Title page for ETD etd-07112005-163713


Type of Document Dissertation
Author Nicolle, Pamela Stone
Author's Email Address nicolle@lsu.edu
URN etd-07112005-163713
Title Technology Adoption into Teaching and Learning by Mainstream University Faculty: A Mixed Methodology Study Revealing the ‘How, When, Why, and Why Not’
Degree Doctor of Philosophy (Ph.D.)
Department Educational Leadership, Research & Counseling
Advisory Committee
Advisor Name Title
Yiping Lou Committee Chair
Eugene Kennedy Committee Member
Janice Hinson Committee Member
Robert Lafayette Committee Member
Anitra Wilson Dean's Representative
Keywords
  • path analysis
  • communities of practice
  • professional development
  • educational technology
  • technology integration
  • technology integration model
  • path model
Date of Defense 2005-06-27
Availability unrestricted
Abstract
The field of educational technology has been and continues to be an influential component within the vast array of educational strategies, pedagogies, plans, and processes designed to enhance student learning. Faculties are realizing the relevance and potential of educational technologies in their teaching and professional and personal growth. However, the distance between envisioning technological use and actual implementation is often a long, winding road for many educators.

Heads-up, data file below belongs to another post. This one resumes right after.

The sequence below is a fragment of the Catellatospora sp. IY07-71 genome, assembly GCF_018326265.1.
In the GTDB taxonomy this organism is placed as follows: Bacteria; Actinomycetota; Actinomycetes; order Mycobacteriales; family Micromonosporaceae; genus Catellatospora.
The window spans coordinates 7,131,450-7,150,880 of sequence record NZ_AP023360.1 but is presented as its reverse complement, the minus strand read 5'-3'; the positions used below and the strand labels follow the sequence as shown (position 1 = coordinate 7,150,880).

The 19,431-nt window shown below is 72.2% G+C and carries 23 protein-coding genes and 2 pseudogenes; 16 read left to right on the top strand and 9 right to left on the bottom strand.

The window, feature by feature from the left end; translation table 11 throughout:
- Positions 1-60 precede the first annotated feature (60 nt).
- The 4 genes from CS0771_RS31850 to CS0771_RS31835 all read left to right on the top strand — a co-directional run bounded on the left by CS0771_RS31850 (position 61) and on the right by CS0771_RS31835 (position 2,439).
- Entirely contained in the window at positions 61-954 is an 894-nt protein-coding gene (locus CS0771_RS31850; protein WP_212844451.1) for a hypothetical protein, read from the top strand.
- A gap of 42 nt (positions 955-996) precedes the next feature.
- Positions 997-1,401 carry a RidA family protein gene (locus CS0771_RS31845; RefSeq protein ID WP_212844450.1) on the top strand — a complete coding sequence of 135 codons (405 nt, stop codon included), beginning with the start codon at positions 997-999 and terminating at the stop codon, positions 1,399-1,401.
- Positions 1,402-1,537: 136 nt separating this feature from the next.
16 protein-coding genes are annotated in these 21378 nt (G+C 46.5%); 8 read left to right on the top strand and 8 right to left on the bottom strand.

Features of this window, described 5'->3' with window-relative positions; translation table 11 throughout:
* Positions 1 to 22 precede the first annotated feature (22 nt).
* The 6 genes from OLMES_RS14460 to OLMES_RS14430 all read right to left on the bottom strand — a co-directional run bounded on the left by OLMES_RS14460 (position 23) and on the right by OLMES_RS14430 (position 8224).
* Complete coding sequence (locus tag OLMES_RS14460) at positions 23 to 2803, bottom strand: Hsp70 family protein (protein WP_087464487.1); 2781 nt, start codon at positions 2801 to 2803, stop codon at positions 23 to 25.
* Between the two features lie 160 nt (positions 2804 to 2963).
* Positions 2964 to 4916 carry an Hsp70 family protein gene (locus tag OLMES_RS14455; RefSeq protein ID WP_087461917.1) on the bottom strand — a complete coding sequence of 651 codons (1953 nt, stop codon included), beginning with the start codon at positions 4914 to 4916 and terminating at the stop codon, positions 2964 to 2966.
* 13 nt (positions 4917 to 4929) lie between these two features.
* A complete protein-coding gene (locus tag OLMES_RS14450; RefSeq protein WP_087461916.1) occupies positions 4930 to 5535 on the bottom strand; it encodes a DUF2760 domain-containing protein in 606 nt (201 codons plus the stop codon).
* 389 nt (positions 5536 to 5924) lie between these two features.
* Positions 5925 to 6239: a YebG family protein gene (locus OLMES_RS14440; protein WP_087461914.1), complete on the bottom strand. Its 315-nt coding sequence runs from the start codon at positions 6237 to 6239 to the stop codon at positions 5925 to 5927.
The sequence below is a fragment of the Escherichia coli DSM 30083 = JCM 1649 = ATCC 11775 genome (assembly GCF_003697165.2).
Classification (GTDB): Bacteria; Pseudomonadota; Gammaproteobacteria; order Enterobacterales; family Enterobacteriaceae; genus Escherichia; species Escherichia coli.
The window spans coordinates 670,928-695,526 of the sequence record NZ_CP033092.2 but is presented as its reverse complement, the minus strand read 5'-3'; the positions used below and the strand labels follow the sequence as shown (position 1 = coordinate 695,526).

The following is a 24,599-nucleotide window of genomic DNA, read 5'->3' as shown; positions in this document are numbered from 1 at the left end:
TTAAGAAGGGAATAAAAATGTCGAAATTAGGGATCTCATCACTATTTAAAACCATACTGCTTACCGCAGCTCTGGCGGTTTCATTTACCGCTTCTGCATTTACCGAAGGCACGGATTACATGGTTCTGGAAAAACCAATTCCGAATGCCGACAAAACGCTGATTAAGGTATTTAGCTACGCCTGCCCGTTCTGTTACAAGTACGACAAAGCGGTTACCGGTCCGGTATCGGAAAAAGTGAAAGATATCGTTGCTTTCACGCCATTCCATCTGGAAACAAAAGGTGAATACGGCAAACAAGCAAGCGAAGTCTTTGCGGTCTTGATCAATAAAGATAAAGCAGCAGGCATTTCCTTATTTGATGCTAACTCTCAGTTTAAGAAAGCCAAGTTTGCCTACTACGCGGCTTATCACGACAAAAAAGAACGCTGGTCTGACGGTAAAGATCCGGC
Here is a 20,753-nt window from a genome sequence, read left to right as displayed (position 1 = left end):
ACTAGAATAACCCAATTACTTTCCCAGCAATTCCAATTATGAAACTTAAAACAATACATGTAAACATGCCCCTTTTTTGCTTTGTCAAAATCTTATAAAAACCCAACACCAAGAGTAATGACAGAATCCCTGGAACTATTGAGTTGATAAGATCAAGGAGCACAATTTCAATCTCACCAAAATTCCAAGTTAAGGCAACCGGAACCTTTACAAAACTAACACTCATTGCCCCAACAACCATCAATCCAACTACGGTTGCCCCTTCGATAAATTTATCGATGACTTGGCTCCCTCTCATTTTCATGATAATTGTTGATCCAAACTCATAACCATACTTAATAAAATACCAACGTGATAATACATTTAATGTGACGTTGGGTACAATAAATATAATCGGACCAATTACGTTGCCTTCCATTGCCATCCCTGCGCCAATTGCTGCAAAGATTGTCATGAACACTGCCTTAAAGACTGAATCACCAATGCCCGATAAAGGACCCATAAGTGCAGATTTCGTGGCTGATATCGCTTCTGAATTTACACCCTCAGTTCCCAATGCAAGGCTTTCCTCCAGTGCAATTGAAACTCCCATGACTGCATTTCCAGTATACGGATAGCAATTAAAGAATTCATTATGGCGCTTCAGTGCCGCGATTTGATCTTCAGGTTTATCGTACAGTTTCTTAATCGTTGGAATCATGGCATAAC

University faculty members are in the midst of a strong emphasis by various stakeholders to travel that road and to travel it with speed and accuracy. The mainstream members of tertiary level faculties encounter both obstacles and support along the road in varying degrees and proportions. The purpose of this exploratory mixed methodology study was designed to reveal the voice of those often hesitant travelers and to determine the how, when, why, and why not of their choosing to integrate technology into their teaching and learning. Data were collected through a survey administered to faculty from three academic colleges and interviews of selected survey respondents.

Data were analyzed descriptively, by way of path analysis, and with the constant comparative method. This study attempted to provide insight into the processes of the adoption of innovation by mainstream faculty members, thus resulting in a Technology Integration Process Model. The results suggest that faculty members recognize potential benefits of technology in teaching and learning and that peer interactions and collegiality are significant in helping them learn new innovations and strategies. This fundamental knowledge is expected to inform the design of professional development relevant to those continuing on the journey and those who have not yet chosen to travel.

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